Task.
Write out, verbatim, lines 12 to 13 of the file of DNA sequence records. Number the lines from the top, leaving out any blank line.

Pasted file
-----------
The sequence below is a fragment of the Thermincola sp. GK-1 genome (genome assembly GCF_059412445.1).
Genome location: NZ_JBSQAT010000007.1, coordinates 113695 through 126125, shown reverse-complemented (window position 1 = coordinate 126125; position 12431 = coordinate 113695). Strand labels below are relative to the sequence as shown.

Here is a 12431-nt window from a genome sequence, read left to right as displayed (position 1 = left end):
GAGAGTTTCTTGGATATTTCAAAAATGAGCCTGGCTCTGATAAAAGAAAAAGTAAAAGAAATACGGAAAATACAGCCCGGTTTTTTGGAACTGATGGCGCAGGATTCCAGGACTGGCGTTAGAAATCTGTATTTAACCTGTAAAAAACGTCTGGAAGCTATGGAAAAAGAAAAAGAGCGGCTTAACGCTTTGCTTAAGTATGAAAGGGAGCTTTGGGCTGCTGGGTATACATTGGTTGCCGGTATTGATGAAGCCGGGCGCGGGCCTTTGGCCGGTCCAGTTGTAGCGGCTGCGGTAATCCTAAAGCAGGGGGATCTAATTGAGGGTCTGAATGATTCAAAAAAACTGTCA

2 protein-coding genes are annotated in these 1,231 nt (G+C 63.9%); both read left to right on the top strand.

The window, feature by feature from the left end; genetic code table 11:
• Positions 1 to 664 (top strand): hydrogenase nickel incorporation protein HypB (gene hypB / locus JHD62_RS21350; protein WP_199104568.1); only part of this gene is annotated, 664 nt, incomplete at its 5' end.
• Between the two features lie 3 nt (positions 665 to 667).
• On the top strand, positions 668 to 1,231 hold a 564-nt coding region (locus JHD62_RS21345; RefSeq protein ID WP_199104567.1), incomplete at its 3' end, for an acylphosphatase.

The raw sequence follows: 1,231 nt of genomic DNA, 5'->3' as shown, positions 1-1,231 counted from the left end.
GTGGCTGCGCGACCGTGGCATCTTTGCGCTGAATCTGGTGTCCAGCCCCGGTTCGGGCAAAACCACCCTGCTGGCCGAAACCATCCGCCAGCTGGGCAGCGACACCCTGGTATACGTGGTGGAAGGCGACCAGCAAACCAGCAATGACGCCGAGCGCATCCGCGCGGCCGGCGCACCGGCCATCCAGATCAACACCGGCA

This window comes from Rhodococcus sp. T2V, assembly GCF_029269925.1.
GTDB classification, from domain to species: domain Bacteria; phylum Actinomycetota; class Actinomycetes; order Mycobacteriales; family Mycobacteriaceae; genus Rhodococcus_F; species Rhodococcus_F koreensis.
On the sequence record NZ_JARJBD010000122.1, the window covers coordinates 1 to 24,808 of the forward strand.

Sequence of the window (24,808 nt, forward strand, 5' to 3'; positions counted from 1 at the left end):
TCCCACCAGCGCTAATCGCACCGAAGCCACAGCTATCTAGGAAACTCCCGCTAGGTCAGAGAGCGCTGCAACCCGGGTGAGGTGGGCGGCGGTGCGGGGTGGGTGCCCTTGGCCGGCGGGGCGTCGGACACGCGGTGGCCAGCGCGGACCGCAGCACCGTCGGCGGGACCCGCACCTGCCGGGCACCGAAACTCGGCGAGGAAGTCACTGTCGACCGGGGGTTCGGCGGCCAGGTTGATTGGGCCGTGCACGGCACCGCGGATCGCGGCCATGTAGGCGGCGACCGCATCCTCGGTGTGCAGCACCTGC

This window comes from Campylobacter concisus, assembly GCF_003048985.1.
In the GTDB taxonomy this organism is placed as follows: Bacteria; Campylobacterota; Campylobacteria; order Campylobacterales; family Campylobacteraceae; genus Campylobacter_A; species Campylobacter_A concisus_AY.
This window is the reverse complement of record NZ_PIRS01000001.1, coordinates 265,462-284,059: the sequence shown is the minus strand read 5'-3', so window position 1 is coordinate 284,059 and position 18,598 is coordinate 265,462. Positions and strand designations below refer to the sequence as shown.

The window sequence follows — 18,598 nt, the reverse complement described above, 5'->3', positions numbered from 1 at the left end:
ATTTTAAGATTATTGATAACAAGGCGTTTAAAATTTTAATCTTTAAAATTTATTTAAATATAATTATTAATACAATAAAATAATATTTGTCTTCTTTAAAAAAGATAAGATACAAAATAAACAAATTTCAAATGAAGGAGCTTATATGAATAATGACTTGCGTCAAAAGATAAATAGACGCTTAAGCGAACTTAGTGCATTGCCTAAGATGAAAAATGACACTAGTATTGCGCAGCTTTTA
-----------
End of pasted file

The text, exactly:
This window comes from Rhodococcus sp. T2V, assembly GCF_029269925.1.
GTDB classification, from domain to species: domain Bacteria; phylum Actinomycetota; class Actinomycetes; order Mycobacteriales; family Mycobacteriaceae; genus Rhodococcus_F; species Rhodococcus_F koreensis.